Editorials

Decision not to charge Tyreek Hill doesn’t exonerate him — or the Kansas City Chiefs

No charges for Chiefs receiver Tyreek Hill after investigation

The Johnson County District Attorney said he won't file charges against Kansas City Chiefs wide receiver Tyreek Hill or Hill's fiancee Crystal Espinal. It was the latest off-the-field development for Hill, who has a history of domestic violence.
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The Johnson County District Attorney said he won't file charges against Kansas City Chiefs wide receiver Tyreek Hill or Hill's fiancee Crystal Espinal. It was the latest off-the-field development for Hill, who has a history of domestic violence.

Johnson County District Attorney Steve Howe’s decision not to pursue criminal charges against Tyreek Hill doesn’t exonerate the Kansas City Chiefs wide receiver.

And Wednesday’s announcement that investigators did not have enough evidence to determine who committed a crime doesn’t change the fact that the Chiefs organization is playing a dangerous game.

If past is prologue, the Chiefs will quickly move on from the district attorney’s damning non-indictment of Hill and get back to the unsavory business of employing talented players with troubled pasts. The Chiefs will hope against hope that the house of cards they’re building with Hill and others doesn’t come crashing down when history, perhaps inevitably, repeats itself.

At Wednesday’s press conference, a visibly frustrated Howe made clear that neither the Chiefs, nor anyone else, should have confidence in Hill’s innocence.

“We believe a crime has occurred,” Howe repeated to reporters. But without additional evidence or the cooperation of Hill’s fiancee, Crystal Espinal, prosecutors could not prove who was responsible for harming the couple’s 3-year-old son.

“A child has been hurt,” Howe said. “So, yes, as a prosecutor and a father of four kids, yes, it frustrates me when someone hurts a child that you can’t do anything about it.”

The district attorney said he would rather let the guilty go free than convict the innocent.

Sadly, in this case, neither parent is innocent. As Howe noted, someone hurt the 3-year-old child, who has now been removed from the parents’ custody. The lack of charges amid compelling evidence of a crime suggests a lack of cooperation and truth-telling in the investigation. And if Espinal lied to investigators to protect Hill, she did her young son no favors.

Hill has a well-known history of abuse. He punched and choked Espinal, his then-pregnant girlfriend, while in college at Oklahoma State.

In March, Overland Park police took two reports at Hill’s home, one for battery and another for child abuse and neglect. While the criminal investigation has concluded, the Kansas Department for Children and Families’ child protection case is still ongoing.

As the child abuse investigations played out, the Chiefs went about business as usual, allowing Hill to participate in offseason workouts.

Chiefs General Manager Brett Veach stuck to a see-no-evil, hear-no-evil approach, saying only that the investigation would likely “work itself out.”

Incredibly, the Chiefs did not bother to wait for any resolution in the Hill case before adding another player with a violent past to the roster. Which brings us to newly signed defensive end Frank Clark. His talent for sacking NFL quarterbacks is duly noted and no doubt an appealing draw for the Chiefs.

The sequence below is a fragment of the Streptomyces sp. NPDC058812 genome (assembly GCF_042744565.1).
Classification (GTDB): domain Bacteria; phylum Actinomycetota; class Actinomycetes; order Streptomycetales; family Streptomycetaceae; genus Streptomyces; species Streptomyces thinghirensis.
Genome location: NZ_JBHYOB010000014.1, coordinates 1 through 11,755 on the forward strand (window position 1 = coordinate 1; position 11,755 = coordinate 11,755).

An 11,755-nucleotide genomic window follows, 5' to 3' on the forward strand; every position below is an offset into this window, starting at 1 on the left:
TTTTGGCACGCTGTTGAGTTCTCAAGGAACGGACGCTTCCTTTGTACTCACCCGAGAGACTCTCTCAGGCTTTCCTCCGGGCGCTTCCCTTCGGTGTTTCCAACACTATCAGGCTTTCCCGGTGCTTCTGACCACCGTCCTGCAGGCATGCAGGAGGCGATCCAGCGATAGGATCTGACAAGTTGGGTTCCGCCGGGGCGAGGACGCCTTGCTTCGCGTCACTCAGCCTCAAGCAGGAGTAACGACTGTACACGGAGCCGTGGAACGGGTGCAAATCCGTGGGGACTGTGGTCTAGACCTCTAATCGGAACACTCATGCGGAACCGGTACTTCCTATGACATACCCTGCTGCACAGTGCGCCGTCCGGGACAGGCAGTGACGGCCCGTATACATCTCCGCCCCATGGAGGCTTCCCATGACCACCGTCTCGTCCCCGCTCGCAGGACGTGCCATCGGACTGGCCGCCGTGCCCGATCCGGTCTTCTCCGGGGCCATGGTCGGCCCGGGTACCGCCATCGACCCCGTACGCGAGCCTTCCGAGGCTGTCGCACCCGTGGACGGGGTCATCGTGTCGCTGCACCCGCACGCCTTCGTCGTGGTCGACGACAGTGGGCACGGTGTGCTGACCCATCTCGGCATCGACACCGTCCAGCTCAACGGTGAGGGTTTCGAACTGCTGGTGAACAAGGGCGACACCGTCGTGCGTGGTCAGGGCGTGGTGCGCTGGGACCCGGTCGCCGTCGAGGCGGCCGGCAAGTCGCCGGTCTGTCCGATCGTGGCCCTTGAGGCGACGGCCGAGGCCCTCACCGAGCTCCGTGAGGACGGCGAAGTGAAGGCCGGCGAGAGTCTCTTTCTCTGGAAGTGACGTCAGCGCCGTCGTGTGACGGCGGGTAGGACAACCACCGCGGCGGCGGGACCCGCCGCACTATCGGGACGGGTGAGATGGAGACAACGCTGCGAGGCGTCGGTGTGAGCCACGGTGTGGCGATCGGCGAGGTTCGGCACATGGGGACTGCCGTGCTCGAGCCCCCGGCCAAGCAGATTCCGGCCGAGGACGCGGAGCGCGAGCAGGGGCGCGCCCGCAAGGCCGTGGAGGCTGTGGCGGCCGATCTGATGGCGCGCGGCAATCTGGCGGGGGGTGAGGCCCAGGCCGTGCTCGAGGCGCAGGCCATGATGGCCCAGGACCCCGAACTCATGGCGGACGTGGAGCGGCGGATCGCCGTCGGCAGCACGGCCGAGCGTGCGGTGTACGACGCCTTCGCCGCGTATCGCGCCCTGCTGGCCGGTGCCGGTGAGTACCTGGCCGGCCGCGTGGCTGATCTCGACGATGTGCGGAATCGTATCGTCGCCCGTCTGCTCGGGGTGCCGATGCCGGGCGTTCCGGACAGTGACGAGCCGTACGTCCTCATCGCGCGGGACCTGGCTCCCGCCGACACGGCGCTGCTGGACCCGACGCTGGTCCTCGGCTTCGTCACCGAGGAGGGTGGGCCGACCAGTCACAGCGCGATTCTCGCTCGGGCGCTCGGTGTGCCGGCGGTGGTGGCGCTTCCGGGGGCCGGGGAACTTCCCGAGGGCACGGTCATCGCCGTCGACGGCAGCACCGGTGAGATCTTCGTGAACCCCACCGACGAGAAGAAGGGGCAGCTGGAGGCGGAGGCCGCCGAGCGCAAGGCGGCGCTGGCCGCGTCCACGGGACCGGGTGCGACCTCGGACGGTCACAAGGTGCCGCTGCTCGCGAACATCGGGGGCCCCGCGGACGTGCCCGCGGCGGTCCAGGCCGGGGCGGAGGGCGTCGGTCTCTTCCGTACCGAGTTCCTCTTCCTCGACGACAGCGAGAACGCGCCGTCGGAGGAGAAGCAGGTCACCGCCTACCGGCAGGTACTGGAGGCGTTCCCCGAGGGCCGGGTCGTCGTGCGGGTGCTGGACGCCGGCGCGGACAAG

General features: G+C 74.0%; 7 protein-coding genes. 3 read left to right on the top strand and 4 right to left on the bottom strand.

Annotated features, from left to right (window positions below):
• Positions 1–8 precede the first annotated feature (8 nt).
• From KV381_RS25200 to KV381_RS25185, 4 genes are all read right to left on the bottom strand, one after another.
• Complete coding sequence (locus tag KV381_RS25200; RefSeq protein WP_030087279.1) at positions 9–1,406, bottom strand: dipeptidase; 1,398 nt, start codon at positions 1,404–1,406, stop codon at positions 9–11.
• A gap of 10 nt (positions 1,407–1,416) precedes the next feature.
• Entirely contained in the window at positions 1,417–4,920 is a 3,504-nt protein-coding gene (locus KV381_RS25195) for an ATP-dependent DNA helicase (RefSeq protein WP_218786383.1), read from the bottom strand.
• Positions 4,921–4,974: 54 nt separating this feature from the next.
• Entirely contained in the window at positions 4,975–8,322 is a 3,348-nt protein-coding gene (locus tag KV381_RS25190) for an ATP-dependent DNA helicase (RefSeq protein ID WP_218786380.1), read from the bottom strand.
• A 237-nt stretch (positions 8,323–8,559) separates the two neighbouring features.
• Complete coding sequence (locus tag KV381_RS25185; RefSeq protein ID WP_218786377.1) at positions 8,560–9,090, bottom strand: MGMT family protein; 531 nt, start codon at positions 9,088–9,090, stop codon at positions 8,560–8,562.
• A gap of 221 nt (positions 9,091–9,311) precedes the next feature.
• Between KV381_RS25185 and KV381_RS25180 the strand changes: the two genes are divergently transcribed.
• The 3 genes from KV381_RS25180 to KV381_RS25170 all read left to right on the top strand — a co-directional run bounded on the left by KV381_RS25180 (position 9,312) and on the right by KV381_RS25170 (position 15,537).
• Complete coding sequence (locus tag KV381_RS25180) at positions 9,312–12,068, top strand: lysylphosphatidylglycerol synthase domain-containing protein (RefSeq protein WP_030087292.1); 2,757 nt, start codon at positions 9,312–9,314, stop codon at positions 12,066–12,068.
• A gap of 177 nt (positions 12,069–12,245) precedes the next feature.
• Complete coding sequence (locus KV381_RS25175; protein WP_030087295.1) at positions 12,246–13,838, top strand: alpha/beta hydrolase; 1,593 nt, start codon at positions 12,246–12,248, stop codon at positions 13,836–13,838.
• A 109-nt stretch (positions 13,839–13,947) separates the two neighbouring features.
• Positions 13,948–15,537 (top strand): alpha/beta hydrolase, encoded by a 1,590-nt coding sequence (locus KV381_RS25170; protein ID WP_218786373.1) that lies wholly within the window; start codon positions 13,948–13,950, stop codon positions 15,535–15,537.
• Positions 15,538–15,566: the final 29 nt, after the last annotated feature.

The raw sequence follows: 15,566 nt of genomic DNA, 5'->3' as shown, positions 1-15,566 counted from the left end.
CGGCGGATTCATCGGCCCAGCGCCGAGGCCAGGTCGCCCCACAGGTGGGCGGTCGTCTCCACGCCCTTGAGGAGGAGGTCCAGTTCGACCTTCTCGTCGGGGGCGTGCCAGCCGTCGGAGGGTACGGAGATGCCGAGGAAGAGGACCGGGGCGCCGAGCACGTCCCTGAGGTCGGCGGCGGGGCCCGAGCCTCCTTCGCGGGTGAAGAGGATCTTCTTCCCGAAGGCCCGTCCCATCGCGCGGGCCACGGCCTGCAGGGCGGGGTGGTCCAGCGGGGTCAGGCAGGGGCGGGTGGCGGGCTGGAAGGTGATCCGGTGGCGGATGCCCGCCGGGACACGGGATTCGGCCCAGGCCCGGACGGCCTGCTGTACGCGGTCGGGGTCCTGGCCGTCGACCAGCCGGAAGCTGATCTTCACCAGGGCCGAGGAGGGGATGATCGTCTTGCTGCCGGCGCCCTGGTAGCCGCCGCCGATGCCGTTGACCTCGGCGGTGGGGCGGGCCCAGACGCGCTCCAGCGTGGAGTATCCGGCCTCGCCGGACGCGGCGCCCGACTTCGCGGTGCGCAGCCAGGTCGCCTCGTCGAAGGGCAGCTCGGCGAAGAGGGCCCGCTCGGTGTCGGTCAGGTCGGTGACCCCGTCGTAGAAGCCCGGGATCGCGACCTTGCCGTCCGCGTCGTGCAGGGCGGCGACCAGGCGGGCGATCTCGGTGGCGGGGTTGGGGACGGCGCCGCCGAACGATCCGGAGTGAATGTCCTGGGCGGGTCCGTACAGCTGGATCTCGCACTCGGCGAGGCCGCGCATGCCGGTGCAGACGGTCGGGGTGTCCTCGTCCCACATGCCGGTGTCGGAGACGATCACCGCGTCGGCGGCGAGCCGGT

Clark, though, accepted a plea deal while at the University of Michigan years ago after being kicked off the football team for a domestic violence arrest. Clark eventually pleaded guilty to a lesser charge of persistent disorderly conduct, a fourth-degree misdemeanor.

But the fact that Clark managed to dodge a legal bullet doesn’t make him a good fit for the Chiefs. Nor does it explain the Chiefs’ penchant for drafting or trading for abusers.

Kareem Hunt was cut by the Chiefs last season after video surfaced of the running back kicking a woman in a hotel in early 2018. And former Chief Jovan Belcher killed himself on Arrowhead Stadium premises in 2012 after fatally shooting Kasandra Perkins, the mother of his child.

With that devastating history still looming large and Hill’s case hanging in the balance, why would the Chiefs roll the dice on another player with a blemished record?

Until there are actual consequences for violent behavior, nothing will change. Not in the Kansas City Chiefs organization or the rest of the NFL.

Chiefs owner Clark Hunt, Veach and head coach Andy Reid could choose to look the other way. But they and the NFL should commit themselves to finding the truth and bringing justice in Hill’s case. While the star wide receiver can invoke his Fifth Amendment right against self-incrimination in a criminal inquiry, the NFL can compel a player to cooperate with an investigation.

The NFL should do that without delay. Most of us have no tolerance for domestic violence and neither should the Chiefs or the NFL.

The Chiefs, though, have shown little inclination to do the right thing. When Hill showed up for offseason conditioning earlier this month, Reid said, “I’m not here to judge. I’m here to coach.”

In cases such as this one, that’s not nearly enough.

Weeks after authorities confirmed they were investigating two reports involving a child at the home of Kansas City Chiefs wide receiver Tyreek Hill, the Johnson County District Attorney said Hill wouldn’t be charged.

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